Sidelining fine arts will prevent students from expanding their cognitive horizons

The fine arts in institutes of higher learning are facing challenges of neglect and discrimination.

From the outset, it is regarded as not within the academic intellectual hierarchy because it does not conform to the criteria of academic disciplines, which is benchmarked by scientific rubric that exclusively emphasises verbal thought processes and knowledge creation, and transfer.

Anything outside the parameters of scientific inquiry and analysis are deemed non-academic. Textual journal publications are the main criteria of scholarship and academic excellence.

But the performing and visual arts, in addition to the normal verbal/textual discourse and communication, incorporate, as a major component of its discipline, the non-verbal knowledge expressions and transfers through kinetic performances (dance, music, and theatre) and visual creations (paintings, sculptures, etc.).

But most university administrators, who are usually from science backgrounds, and who are not schooled in the fine arts, have no inkling of the non-verbal forms of knowledge creation and transfer, which deal with abstraction, forms, and shapes to convey a different level of thought process that lends to various subjective interpretations that promote abstract, critical, and visual thinking. As a result, the arts are ignored and neglected.

Likewise, the bulk of academic staff suffer similar artistic dementia in not having the acumen of fathoming non-verbal data as represented in the visual and performing arts using forms, shapes, colours, and realistic and non-realistic images.

The arts are, therefore, considered a non-academic peripheral field of study, and discriminated against. Plays, novels and dramatic critiques are seldom published by most universities, as these are considered non-academic.

One university press totally rejects such works for publication, despite having a School of Arts that offers bachelor, Master’s, and PhD degree programmes in the performing and visual arts.

It exposes the academic myopia of those who dismiss literary and creative works (visual and performing arts) as being out of sync with academic works, simply because they do not follow the rubric of scientific research and analysis.

A huge segment of the university’s faculties subscribes to this archaic attitude towards intellectualism simply because of their ignorance and unwillingness to understand an area of intellectual expression that goes beyond the descriptive narrative of scientific language. They usually exhibit an obscurantist attitude towards the arts.

Thus, the support for the arts on campus is rather lethargic. There is a total lack of interest in the arts from students of other disciplines. Performances of dances, music, theatre, and visual arts exhibitions are confined to students directly involved in the degree programmes (major, minor, or electives).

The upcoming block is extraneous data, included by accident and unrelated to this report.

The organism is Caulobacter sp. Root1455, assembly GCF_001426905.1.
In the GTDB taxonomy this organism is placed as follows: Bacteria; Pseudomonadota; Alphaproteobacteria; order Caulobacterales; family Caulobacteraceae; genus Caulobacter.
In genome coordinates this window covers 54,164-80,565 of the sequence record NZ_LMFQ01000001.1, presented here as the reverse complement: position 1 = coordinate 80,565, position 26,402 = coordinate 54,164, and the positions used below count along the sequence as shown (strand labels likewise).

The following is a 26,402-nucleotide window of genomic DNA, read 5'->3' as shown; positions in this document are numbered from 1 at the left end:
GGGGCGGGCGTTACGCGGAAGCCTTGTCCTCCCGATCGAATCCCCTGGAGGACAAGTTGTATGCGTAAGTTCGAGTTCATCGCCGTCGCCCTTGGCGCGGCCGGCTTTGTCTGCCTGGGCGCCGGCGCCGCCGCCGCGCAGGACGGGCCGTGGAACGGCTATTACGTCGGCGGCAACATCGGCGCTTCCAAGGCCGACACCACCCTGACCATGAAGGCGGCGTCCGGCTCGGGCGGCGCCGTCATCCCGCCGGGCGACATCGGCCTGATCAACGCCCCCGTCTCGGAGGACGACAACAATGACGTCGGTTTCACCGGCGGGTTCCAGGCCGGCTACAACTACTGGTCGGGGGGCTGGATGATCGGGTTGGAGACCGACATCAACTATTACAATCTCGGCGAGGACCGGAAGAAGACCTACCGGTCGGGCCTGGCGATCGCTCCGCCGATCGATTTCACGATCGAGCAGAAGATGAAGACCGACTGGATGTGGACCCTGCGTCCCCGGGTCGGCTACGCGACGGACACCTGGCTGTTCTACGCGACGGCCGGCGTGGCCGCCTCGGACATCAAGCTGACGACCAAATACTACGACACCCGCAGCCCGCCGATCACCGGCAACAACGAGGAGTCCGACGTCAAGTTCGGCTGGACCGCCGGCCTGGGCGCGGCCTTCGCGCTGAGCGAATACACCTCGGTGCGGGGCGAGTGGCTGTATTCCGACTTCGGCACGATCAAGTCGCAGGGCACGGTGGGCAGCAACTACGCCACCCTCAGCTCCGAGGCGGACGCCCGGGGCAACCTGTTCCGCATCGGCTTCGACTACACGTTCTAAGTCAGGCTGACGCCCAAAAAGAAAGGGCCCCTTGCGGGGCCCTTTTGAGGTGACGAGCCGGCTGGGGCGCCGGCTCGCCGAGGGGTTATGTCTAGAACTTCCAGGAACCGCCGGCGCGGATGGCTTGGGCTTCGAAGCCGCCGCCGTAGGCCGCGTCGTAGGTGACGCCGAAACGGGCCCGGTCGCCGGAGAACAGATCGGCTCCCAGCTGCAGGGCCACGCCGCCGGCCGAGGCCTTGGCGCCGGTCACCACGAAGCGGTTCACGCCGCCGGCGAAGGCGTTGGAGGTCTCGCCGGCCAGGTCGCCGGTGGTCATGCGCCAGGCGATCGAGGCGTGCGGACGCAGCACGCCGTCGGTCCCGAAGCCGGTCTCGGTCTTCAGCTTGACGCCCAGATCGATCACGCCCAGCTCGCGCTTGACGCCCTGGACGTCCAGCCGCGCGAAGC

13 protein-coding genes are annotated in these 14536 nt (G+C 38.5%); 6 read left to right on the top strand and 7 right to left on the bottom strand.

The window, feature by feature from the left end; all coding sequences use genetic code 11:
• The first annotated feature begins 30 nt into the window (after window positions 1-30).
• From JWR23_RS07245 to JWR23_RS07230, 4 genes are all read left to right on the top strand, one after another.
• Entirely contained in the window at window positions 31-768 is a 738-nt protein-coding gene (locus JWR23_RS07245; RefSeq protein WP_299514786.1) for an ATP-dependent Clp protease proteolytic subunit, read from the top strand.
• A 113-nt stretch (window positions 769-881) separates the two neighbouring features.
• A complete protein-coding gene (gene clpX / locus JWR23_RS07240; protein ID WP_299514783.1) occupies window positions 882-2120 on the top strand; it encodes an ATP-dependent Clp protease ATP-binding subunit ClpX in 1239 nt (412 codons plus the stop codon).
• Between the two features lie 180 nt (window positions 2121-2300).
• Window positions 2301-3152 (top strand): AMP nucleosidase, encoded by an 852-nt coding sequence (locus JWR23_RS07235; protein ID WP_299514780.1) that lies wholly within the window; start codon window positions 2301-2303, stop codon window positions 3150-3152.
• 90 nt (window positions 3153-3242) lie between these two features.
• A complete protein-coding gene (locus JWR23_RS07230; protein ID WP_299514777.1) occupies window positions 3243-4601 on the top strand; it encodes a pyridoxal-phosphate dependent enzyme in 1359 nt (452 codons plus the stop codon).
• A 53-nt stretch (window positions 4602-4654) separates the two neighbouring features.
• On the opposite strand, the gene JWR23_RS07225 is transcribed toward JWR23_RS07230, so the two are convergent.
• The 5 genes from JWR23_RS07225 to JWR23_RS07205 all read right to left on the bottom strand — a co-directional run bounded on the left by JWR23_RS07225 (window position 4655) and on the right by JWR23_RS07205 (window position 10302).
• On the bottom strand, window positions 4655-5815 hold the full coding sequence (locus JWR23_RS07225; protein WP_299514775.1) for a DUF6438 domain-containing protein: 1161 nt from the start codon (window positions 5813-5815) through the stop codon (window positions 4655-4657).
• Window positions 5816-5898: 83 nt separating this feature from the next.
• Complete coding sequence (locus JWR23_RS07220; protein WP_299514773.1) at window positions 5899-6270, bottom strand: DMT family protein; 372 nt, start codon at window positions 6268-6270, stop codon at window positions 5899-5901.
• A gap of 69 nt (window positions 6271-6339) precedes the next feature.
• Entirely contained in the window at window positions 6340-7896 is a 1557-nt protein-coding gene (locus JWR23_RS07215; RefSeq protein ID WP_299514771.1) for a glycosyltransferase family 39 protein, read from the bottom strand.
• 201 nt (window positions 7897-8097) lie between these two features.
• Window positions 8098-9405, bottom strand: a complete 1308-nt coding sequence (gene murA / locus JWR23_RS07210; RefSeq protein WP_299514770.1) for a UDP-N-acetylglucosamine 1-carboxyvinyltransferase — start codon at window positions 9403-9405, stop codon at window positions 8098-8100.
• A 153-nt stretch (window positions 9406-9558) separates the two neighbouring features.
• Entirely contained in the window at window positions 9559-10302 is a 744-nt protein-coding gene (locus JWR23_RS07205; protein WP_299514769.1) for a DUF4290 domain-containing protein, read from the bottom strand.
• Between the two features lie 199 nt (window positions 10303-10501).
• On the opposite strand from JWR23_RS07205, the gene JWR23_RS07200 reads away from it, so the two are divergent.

This lethargy is even found within the artistic enclave itself. One would expect students in the arts to engage and involve themselves in cross-arts disciplines. For example, dance students involving themselves in music or visual department activities,  and vice-versa. But such interactions are not the norm. Rather, they are the exception.

This malaise also extends to the art lecturers who do not support artistic activities outside their own creative disciplines. It goes without saying that lecturers from other disciplines have no notion or inkling of on-campus artistic activities because of ignorance and apathy.

It is common knowledge that there is no vibrant art scene in all public university campuses. The administrators have not attempted to make the arts an integral part of campus life; it is tolerated as an aberration of so-called academic life.

This is the result of the prevailing attitude of, not only policymakers, but the CEOs and top management of the universities who are bereft of artistic cognition or skills, and whose mindset is based on scientific algorithm of knowledge creation and transfer.

Artistic expressions are alien to them. Such an attitude will eventually result in the demise of artistic scholarships and expressions on campus, denying students the opportunity to explore phenomena beyond the verbalised textual knowledge, and experiencing the aesthetic and spiritual percept of artistic expressions.

Our university campuses have become a place of rote learning and regurgitating data without much critical appraisal, creating introverted students. The arts could provide the much-needed catalyst for students to experience and explore the realm of visual knowledge, to spark, and engender critical and creative engagement through non-verbal communication.

This would create a holistic personality that could experience phenomena beyond the confines and dictates of verbal and textual knowledge, and expand their cognitive horizon into the realm of aesthetic expressions.

The views expressed here are the personal opinion of the writer and do not necessarily represent that of Twentytwo13.

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